A lot of the online debate has revolved around how much the new PS5 will cost, with many estimating that the console could sell for ¥60,000 to ¥80,000 JPY (between $559 and $749 USD).

 

 

 

The Japanese Media Reaction

 

However, not everyone was immediately impressed by the seeming hype on the internet.

 

IGN Japan editor Daniel Robson shared with JAPAN Forward his concerns that in the lineup released in the Future of Gaming, there were not any games that are hugely popular in Japan.

 

The PlayStation 5 is highly anticipated among gamers in Japan, but that doesn’t mean Sony’s success here is guaranteed. The PS5 lineup revealed last week was light on games that are huge in Japan, and this same issue badly neutered the early momentum of the PS4, which even now flags behind the Nintendo Switch here.

 

Does this mean that the announced titles will not be popular in Japan, we asked. Robson replied: 

 

Yes, the newly revealed Spider-Man, Resident Evil and other franchises will do well here, but the real killer apps (a high-profile RPG [Role Playing Game], or a new Monster Hunter or Yakuza title) were noticeably absent.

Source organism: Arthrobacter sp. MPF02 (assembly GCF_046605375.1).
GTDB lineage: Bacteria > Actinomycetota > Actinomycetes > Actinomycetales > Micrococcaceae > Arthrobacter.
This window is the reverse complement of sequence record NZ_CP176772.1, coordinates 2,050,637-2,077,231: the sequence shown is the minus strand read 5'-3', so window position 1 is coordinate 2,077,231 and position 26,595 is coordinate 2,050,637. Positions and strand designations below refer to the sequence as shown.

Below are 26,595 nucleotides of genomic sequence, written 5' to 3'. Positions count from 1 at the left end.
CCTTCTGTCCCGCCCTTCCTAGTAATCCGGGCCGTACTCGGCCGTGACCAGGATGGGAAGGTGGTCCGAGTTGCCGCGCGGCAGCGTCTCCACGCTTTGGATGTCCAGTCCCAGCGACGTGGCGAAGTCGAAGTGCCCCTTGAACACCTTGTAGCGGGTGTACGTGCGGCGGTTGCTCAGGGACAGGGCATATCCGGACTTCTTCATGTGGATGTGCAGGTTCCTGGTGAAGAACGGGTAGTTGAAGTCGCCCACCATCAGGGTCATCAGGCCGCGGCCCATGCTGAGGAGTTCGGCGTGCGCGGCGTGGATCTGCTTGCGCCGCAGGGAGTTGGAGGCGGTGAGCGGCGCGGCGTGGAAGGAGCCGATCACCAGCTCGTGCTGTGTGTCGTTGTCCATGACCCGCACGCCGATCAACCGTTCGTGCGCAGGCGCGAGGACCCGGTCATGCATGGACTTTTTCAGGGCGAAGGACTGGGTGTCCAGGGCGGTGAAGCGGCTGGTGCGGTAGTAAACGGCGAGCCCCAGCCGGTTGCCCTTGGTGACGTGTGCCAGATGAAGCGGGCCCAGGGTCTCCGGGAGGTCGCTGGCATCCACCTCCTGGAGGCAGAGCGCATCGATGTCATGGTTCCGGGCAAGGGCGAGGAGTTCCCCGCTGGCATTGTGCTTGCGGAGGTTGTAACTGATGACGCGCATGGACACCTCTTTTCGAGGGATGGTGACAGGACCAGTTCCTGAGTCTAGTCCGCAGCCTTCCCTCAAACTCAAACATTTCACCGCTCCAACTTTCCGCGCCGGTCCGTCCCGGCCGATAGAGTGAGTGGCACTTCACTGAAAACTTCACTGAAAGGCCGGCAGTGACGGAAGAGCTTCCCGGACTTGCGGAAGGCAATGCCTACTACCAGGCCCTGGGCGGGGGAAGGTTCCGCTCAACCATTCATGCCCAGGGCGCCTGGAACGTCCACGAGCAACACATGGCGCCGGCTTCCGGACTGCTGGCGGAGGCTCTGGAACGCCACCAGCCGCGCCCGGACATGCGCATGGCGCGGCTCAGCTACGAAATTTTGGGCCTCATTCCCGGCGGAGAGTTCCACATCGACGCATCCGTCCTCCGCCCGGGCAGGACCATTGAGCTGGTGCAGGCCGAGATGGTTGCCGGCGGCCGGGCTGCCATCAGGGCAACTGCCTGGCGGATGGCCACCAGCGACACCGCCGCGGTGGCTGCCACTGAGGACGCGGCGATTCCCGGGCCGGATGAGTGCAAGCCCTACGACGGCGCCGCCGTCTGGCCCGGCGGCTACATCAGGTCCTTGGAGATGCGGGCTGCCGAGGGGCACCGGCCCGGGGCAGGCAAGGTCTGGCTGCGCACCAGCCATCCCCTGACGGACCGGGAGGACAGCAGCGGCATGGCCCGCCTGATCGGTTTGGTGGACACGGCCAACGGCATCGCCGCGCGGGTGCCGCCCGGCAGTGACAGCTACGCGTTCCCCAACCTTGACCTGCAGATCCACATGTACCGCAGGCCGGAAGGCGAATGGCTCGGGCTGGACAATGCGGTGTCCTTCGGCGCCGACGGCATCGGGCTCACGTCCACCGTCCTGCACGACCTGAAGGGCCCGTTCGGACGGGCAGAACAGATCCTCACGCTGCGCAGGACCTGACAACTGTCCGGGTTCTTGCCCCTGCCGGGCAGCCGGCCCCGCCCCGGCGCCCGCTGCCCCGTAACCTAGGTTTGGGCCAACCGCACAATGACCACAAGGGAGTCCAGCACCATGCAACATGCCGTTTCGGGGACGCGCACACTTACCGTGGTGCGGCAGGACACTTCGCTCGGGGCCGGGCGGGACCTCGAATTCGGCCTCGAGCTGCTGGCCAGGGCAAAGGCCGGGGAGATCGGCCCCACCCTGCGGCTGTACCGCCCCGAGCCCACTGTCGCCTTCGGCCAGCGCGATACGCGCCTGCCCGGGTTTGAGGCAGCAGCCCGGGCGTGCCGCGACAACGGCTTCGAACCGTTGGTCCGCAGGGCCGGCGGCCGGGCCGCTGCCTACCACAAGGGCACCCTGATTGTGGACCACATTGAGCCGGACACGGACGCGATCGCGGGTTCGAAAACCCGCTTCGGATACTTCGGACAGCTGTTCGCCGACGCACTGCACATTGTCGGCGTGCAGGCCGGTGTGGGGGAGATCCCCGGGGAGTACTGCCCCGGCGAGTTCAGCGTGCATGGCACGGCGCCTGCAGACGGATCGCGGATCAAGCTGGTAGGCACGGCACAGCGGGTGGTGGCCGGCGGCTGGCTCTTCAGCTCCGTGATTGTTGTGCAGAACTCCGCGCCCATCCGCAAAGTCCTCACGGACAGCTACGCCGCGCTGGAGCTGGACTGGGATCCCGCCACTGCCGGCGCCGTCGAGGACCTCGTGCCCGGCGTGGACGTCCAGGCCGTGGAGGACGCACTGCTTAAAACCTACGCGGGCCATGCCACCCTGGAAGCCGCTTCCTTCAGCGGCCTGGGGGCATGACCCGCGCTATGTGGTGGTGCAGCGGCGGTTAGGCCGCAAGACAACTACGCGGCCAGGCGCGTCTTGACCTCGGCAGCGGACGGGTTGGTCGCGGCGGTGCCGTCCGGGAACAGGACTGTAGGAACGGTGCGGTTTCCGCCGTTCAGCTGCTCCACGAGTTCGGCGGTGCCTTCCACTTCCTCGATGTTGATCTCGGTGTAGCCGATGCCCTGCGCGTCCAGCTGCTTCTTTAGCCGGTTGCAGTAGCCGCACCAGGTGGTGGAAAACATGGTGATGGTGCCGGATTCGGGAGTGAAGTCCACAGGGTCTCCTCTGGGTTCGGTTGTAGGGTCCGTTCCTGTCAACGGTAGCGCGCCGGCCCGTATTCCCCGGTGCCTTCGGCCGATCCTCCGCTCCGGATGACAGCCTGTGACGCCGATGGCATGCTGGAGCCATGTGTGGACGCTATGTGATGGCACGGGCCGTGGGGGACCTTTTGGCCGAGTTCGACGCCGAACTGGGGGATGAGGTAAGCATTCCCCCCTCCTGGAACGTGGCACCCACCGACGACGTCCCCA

However, Robson also intimated that this shouldn’t leave fans in despair, as additional game releases are likely as the console approaches its sales start date at the end of the year.

 

There’s still plenty of time till launch, of course. And with the all-online Tokyo Game Show scheduled in September, hopefully we’ll see more PS5 games that cater to a Japan audience. 

 

 

Technical Details of the Announcement

 

Whatever the thoughts of Japanese audience, fans all over the world were in a hustle before June 11 for technical specifications of the new PlayStation 5.

 

When asked about the design in an interview with BBC, CEO Ryan explained: 

 

The PlayStation sits in the living area of most homes, and we kind of felt it would be nice to provide a design that would really grace most living areas. That’s what we’ve tried to do. And, you know, we think we’ve been successful in that.